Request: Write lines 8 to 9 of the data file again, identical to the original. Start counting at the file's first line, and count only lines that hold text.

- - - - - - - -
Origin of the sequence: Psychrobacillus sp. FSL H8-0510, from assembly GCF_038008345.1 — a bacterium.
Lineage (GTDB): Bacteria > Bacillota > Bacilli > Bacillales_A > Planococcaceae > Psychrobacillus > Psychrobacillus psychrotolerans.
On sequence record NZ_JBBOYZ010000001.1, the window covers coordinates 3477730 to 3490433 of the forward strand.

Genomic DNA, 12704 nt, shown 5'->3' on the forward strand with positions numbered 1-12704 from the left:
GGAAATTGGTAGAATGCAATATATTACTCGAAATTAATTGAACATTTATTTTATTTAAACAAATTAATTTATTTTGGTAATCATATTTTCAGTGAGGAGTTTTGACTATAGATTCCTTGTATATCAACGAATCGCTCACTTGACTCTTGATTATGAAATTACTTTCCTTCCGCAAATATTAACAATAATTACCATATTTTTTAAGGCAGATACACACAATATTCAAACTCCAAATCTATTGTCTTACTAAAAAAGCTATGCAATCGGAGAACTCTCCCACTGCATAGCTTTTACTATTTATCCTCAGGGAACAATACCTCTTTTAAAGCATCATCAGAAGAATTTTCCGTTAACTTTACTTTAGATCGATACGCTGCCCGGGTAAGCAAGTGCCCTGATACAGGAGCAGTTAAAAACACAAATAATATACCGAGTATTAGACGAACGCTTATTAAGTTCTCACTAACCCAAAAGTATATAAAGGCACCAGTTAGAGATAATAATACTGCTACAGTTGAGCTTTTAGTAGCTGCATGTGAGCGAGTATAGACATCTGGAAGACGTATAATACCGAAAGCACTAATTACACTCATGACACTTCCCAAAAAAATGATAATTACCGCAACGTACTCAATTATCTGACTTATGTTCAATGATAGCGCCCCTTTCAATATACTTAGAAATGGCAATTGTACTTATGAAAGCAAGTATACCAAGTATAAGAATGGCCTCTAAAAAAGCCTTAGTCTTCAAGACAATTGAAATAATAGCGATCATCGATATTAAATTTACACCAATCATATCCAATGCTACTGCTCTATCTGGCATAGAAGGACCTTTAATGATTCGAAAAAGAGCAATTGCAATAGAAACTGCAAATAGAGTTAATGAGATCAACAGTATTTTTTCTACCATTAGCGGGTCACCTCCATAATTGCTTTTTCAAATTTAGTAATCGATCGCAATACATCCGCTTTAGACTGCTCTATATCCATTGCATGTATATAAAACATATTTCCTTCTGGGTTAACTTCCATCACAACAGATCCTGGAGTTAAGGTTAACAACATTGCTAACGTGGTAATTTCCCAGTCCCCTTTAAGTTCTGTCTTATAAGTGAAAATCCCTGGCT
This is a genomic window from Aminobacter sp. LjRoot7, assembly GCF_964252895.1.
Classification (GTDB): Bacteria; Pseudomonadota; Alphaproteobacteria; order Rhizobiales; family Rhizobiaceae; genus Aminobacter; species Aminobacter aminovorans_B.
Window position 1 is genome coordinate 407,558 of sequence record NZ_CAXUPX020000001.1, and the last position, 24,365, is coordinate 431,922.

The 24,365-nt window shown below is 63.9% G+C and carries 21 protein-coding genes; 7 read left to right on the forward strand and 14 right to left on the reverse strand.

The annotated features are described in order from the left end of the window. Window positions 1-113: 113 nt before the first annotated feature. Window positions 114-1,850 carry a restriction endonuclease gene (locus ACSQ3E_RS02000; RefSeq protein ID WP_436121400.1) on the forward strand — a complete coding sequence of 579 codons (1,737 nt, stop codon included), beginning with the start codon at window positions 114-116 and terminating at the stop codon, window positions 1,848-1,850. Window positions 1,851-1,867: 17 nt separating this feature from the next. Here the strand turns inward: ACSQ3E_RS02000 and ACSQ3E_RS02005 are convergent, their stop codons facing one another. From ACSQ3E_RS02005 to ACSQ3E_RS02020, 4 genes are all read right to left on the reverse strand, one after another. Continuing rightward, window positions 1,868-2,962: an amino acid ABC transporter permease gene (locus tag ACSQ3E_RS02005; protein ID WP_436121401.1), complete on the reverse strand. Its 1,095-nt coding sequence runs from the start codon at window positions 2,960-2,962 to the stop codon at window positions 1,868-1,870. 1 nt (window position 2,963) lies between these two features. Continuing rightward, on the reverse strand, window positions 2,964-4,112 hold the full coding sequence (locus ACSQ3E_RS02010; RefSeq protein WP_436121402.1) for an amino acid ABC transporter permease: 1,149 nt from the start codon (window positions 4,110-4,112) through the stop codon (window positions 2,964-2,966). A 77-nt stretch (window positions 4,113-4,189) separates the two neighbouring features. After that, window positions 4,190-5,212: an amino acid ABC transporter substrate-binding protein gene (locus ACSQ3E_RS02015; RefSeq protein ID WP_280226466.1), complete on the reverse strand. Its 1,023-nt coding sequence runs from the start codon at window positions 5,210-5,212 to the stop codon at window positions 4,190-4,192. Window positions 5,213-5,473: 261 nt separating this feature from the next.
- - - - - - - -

Window position 1 is genome coordinate 407,558 of sequence record NZ_CAXUPX020000001.1, and the last position, 24,365, is coordinate 431,922.

The 24,365-nt window shown below is 63.9% G+C and carries 21 protein-coding genes; 7 read left to right on the forward strand and 14 right to left on the reverse strand.